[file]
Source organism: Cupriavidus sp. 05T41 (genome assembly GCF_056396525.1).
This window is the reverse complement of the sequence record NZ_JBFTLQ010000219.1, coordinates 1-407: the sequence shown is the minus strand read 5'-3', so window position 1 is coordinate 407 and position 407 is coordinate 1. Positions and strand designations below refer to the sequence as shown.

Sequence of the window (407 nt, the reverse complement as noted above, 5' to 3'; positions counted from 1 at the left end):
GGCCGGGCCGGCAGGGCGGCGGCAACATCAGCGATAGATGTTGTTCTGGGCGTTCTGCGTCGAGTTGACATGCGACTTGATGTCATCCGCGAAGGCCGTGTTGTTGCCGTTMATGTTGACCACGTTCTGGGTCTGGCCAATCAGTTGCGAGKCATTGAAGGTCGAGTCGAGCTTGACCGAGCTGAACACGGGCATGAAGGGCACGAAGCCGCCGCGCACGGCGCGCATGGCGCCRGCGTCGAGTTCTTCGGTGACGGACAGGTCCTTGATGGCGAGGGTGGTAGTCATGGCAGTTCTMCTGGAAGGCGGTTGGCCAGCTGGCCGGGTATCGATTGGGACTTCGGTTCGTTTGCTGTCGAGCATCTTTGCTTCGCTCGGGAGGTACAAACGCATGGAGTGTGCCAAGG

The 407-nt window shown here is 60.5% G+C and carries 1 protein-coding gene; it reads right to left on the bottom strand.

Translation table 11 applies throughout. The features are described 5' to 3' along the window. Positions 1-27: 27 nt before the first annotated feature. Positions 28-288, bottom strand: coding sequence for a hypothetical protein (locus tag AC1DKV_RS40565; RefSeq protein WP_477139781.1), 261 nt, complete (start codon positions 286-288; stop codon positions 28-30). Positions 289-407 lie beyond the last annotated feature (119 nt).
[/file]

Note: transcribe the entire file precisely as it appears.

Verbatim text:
Source organism: Cupriavidus sp. 05T41 (genome assembly GCF_056396525.1).
This window is the reverse complement of the sequence record NZ_JBFTLQ010000219.1, coordinates 1-407: the sequence shown is the minus strand read 5'-3', so window position 1 is coordinate 407 and position 407 is coordinate 1. Positions and strand designations below refer to the sequence as shown.

Sequence of the window (407 nt, the reverse complement as noted above, 5' to 3'; positions counted from 1 at the left end):
GGCCGGGCCGGCAGGGCGGCGGCAACATCAGCGATAGATGTTGTTCTGGGCGTTCTGCGTCGAGTTGACATGCGACTTGATGTCATCCGCGAAGGCCGTGTTGTTGCCGTTMATGTTGACCACGTTCTGGGTCTGGCCAATCAGTTGCGAGKCATTGAAGGTCGAGTCGAGCTTGACCGAGCTGAACACGGGCATGAAGGGCACGAAGCCGCCGCGCACGGCGCGCATGGCGCCRGCGTCGAGTTCTTCGGTGACGGACAGGTCCTTGATGGCGAGGGTGGTAGTCATGGCAGTTCTMCTGGAAGGCGGTTGGCCAGCTGGCCGGGTATCGATTGGGACTTCGGTTCGTTTGCTGTCGAGCATCTTTGCTTCGCTCGGGAGGTACAAACGCATGGAGTGTGCCAAGG

The 407-nt window shown here is 60.5% G+C and carries 1 protein-coding gene; it reads right to left on the bottom strand.

Translation table 11 applies throughout. The features are described 5' to 3' along the window. Positions 1-27: 27 nt before the first annotated feature. Positions 28-288, bottom strand: coding sequence for a hypothetical protein (locus tag AC1DKV_RS40565; RefSeq protein WP_477139781.1), 261 nt, complete (start codon positions 286-288; stop codon positions 28-30). Positions 289-407 lie beyond the last annotated feature (119 nt).